Two big events now in the past ... and it's just as well. I'm running out of mental pegs to hang things on.
Mid-week the big public meeting to present and review the General Master Plan for our park arrived. The report is the culmination of 8 years of hard work by some very capable staff people, both locally and regionally. I had no direct involvement is creating it (except for being one of the many voices that mulled over hours, days, and weeks, of meetings in various configurations and levels of dream-makers). The document that is the outcome of all that work is really impressive.
Last week I spent many work hours driving around the area delivering copies to museums, libraries, agencies, nonprofits, civic partners, etc., and feeling really welcomed at each stop. My uniform continues to open doors and produce smiles of greeting. I'm always aware that I'm announcing a potential career option each time I enter into new territory. Feels good. There are always questions from those who have no idea that there is a national park any closer than Yosemite; that, indeed, there is one in development less than 30 minutes away -- how exciting is that?
Rosie the Riveter WWII/Home Front Historical National Park is still relatively unknown beyond the boundaries of the city of Richmond, but with each new phase in park-building the circle of those-who-know grows a bit larger.
On Thursday afternoon I drove up to Santa Rosa Community College to appear as a panelist for their school's Women's History Month celebration. Stopped by my office to pick up my goodie box of handouts; stuffed it in my car's trunk along with an overnight bag (for staying over with long time friends in nearby Occidental). I planned to join Tom at his Mendocino oceanfront home on Friday morning for some whale-watching before returning home to attend the Rosie Trust annual dinner tonight (Saturday).
Hit a bump in the road along the way that disrupted my anticipated happy holiday. First of all, the panel that was advertised on the widely-distributed posters as consisting of 3 panelists -- turned out about the same as one I'd participated in last spring at the Oakland Museum. The event had been several months in the planning and by the time the date arrived -- I was the only one left standing! The others had passed away ... so sad. So depressing. Upon arrival in Santa Rosa I discovered that the other two women (both "Rosies" over 80) had cancelled out and I was again going to be doing a solo presentation. Except that -- in this instance -- two instructors quickly were added to the mix and did a really credible job of creating the replacement program we needed.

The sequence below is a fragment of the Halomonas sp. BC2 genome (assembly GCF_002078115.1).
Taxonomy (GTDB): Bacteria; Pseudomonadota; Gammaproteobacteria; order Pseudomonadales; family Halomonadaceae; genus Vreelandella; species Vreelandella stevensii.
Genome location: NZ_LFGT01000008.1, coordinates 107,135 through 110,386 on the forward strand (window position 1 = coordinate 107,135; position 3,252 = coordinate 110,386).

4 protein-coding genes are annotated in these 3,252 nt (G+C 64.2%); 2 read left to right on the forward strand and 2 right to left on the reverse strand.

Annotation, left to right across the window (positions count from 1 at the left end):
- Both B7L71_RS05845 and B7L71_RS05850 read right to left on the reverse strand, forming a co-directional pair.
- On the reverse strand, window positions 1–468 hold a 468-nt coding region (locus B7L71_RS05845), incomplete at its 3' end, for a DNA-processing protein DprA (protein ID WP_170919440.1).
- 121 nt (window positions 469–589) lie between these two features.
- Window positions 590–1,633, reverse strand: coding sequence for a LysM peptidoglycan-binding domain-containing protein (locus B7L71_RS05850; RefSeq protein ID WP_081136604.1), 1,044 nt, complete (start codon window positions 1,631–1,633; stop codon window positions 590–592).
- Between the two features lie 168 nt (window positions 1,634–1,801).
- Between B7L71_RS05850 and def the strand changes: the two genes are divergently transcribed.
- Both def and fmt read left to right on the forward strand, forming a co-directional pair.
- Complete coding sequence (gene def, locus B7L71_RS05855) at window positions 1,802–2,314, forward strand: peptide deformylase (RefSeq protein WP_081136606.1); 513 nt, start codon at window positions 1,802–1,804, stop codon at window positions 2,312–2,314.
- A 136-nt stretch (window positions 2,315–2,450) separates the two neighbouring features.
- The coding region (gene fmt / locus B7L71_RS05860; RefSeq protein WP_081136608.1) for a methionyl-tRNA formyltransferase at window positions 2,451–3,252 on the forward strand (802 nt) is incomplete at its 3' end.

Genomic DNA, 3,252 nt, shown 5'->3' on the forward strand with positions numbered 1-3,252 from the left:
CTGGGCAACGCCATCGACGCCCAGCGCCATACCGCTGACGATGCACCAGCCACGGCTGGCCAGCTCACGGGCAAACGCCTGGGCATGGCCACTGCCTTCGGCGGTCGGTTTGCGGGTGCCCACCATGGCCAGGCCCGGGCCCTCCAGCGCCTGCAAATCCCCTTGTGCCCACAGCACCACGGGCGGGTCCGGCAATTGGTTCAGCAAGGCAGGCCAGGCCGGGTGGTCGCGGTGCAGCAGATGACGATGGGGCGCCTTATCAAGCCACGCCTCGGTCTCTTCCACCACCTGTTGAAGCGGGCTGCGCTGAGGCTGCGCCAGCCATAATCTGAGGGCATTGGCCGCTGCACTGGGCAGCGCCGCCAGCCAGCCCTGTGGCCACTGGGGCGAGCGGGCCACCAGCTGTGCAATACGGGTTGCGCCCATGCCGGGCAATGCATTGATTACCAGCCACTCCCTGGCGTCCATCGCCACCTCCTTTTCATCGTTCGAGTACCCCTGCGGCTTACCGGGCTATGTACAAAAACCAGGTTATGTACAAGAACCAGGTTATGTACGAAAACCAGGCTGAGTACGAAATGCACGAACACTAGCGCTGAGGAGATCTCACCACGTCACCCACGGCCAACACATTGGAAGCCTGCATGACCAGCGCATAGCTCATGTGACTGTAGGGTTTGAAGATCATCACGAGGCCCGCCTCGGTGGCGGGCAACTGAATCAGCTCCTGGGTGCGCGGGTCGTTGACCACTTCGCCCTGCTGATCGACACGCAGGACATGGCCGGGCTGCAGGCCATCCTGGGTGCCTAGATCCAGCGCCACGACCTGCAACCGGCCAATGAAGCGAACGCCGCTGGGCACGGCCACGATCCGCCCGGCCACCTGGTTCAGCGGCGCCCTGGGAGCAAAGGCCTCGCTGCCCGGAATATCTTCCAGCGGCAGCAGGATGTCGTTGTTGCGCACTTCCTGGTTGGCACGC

But it set a tone that dampened my spirits and I found myself feeling old and out of context. Those feelings were still clinging upon arrival in Occidental where Don and Jewell and I spent a late evening remembering. It was impossible to not be aware of how much we were all aging -- and of how little time is left now. These were two dear friends I've known and loved since the early days when we were all hard-working members of that brave ahead-of-its-time little Unitarian Universalist Fellowship in Walnut Creek. We'd raised our children together while working toward a more equitable community in which to grow them.
I drove away toward Mendocino on Friday morning feeling a sense of sorrow at how fast our world is changing and wondering just how much longer I can retain some sense of relevance ... .
I keep forgetting -- since my everyday world is peopled by those at least a generation below my own -- that it is I who is out of context. My own generation is making peace with the end times and coming to terms with their mortality in ways that -- perhaps -- I've not yet begun to consider -- to slow my pace one whit. I'm ordinarily not even aware of the need to do so.
Will Time wake up one morning soon and notice that he has forgotten me, and that Age will then arrive with a vengeance and cart me away unceremoniously -- without warning?
And wouldn't that be a wonderful way to make an exit?
It was in this mood that I hopped into my little red Beamer with its inappropriately loud muffler to (prematurely) drive away from Tom, the whales, threatening skies, to head for home along magnificent Coast Highway 1; through the Navarro River gorge with its 14 mile stand of redwoods; through to Highway 128 -- through the Anderson Valley now busily dressing for spring; with the hope that this pall will lift and isn't a signal that I'm reaching another plateau where age will (finally) become a factor to be reckoned with.
I looked back as I drove out of his driveway to see Tom standing in the doorway looking puzzled and patient, as always.
I could never have explained ... .